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South Africa: Communist youth leader -- `Black economic empowerment becomes Zuma economic empowerment'

By David Masondo, Young Communist League chairperson

September 5, 2010 -- City Press -- There was cautious optimism among many leftists in the African National Congress (ANC) that the ousting of Thabo Mbeki in Polokwane [the ANC's 2007 national conference] might mark a shift towards a much more egalitarian economic policy, including "Black Economic Empowerment (BEE).

Instead, BEE is increasingly becoming too narrow, amounting to ZEE – that is, Zuma Economic Empowerment.

The recent ­multibillion-rand Arcelor-Mittal BEE deal involving Duduzane, President Jacob ­Zuma’s son, is another example of how BEE has become too narrow.

To crown it all, the president’s nephew, Khulubuse Zuma, seems to have suddenly become an African imperialist, amassing oil resources in the Democratic Republic of Congo.

ZEE is not only an assault on the Young Communist League and South African Communist Party (SACP) resolutions – which called for the nationalisation of ­monopoly industries – it amounts to a burial of the Freedom Charter.

Only a few can be misled to believe that there is no link between ­Zuma’s rise to the presidency and his ­family’s rise to riches.

One’s leadership position in a political ­party, particularly the ANC, allows one to gain and/or retain access to the institutional power that makes one the preferred ­candidate for white business to select to be part of its established enterprises.

These politicians rely heavily on the control of ­organisational power to generate wealth. ­Access to the state provides politicians with leverage to select those who can acquire shares in white-owned firms.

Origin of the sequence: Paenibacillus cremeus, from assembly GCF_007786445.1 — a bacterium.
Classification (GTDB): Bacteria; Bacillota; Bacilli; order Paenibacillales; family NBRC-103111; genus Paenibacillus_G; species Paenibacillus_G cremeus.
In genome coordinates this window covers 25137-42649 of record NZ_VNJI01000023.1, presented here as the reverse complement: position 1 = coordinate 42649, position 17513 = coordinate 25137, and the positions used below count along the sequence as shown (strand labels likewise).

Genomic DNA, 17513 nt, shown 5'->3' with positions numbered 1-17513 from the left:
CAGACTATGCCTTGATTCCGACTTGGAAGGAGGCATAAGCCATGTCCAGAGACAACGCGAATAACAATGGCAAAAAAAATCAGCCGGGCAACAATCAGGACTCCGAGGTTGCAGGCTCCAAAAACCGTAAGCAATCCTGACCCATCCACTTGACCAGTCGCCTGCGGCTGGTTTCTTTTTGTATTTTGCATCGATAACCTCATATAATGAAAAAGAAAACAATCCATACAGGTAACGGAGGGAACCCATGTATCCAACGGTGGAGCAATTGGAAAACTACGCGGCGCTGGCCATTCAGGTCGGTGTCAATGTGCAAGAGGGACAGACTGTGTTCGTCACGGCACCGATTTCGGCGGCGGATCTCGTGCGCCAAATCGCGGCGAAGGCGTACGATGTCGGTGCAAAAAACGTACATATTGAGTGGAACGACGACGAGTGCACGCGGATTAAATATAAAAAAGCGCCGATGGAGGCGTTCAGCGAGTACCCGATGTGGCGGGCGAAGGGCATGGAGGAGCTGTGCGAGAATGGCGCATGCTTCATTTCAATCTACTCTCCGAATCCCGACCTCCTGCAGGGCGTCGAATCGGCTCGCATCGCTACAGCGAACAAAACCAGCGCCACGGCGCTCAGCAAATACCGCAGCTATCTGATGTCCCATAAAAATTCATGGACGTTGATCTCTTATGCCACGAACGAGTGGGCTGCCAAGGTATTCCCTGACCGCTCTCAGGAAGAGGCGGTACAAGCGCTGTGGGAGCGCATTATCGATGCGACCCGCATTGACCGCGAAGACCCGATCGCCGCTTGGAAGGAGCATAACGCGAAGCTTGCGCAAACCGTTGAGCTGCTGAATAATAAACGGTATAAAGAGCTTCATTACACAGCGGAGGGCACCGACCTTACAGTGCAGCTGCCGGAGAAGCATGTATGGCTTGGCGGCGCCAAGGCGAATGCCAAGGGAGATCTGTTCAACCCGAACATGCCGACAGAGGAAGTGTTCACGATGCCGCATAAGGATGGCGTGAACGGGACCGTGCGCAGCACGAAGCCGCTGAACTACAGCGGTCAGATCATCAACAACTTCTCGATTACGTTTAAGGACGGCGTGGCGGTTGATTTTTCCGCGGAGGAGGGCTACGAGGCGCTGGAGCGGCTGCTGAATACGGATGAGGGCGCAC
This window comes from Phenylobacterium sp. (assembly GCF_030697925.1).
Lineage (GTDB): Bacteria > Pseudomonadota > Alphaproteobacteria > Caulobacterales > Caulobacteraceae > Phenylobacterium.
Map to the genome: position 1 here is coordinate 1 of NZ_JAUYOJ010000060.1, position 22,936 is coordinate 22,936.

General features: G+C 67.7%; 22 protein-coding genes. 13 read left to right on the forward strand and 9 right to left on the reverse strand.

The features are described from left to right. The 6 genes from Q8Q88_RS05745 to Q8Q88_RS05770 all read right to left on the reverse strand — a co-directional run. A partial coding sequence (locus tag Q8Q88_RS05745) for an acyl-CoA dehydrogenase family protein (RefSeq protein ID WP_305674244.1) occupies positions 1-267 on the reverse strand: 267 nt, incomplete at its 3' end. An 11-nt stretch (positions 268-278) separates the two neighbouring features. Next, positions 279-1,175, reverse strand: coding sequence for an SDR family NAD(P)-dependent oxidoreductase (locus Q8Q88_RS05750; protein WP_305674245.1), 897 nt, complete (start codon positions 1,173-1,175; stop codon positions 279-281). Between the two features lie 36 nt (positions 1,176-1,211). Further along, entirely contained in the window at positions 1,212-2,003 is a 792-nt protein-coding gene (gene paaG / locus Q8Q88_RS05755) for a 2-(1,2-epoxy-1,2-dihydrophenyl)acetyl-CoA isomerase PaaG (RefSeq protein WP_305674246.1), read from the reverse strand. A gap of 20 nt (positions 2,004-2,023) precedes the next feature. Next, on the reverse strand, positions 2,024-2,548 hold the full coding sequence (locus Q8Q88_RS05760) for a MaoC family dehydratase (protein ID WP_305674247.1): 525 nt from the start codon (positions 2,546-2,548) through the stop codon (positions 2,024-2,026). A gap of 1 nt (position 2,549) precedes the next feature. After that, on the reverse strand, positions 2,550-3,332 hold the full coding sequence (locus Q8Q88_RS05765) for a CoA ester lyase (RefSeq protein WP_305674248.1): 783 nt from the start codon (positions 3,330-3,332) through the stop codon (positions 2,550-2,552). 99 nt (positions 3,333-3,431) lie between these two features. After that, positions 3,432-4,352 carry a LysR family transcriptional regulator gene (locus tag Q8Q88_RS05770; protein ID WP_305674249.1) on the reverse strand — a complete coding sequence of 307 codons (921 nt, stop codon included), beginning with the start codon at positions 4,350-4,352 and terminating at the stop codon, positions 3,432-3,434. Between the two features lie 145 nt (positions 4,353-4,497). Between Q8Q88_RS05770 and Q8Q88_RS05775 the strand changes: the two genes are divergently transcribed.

South Africa’s political system is based on a multiparty electoral democracy. Access to state institutional power is achieved through elections. Consequently, many politicians are interested in party politics.

Since they ­rely on organisational power for wealth accumulation, potential and actual entrepreneurs find it rational to contest directly or indirectly for political organisational leadership positions as an entry point to the state and its economic resources.

However, not every political party matters.

Because the ANC is backed by the SACP and the Congress of South African Trade Unions – not to mention its history in the national liberation struggle – it is highly supported by the electorate and, therefore, matters.

Individuals acting within and through the state have the power to decide who gets state-owned resources.

However, the fact that individuals in the state have this ­institutional power does not mean we will know ­beforehand which black politicians will secure access to these resources.

This is mediated by a dominant political party in government.

The BEE model is structured favourably for politically connected politicians and their proxies to enter into business through the state.

The state owns key economic resources ­required by business that can only be ­accessed with state permission. The state acts as a purchaser of services from the ­private ­sector.

Through its financial institutions, the state acts as a money lender. It is also a grantor of licences for, among other things, mining rights. Through privatisation, it acts as a seller of its assets.

Business can gain access to state-owned resources through a BEE criterion that ­requires black people to be owners and managers of enterprises. White businesses can use black people who are politically connected to gain access to these resources – and more recently, as a means to deflect ANC Youth League calls for nationalisation.

This explains why certain black millionaires associated with the liberation movement have been cherry-picked by white businesses.

The BEE model has promoted ­competition among politicians for access to institutional power and co-option by white business.

This competition finds expression in political conflicts within the ANC and the state.

We are indeed on the wrong economic ­redistribution path.

BEE has become a ­family affair. Children whose parents are not politicians will have to lift themselves out of poverty by their own bootstraps.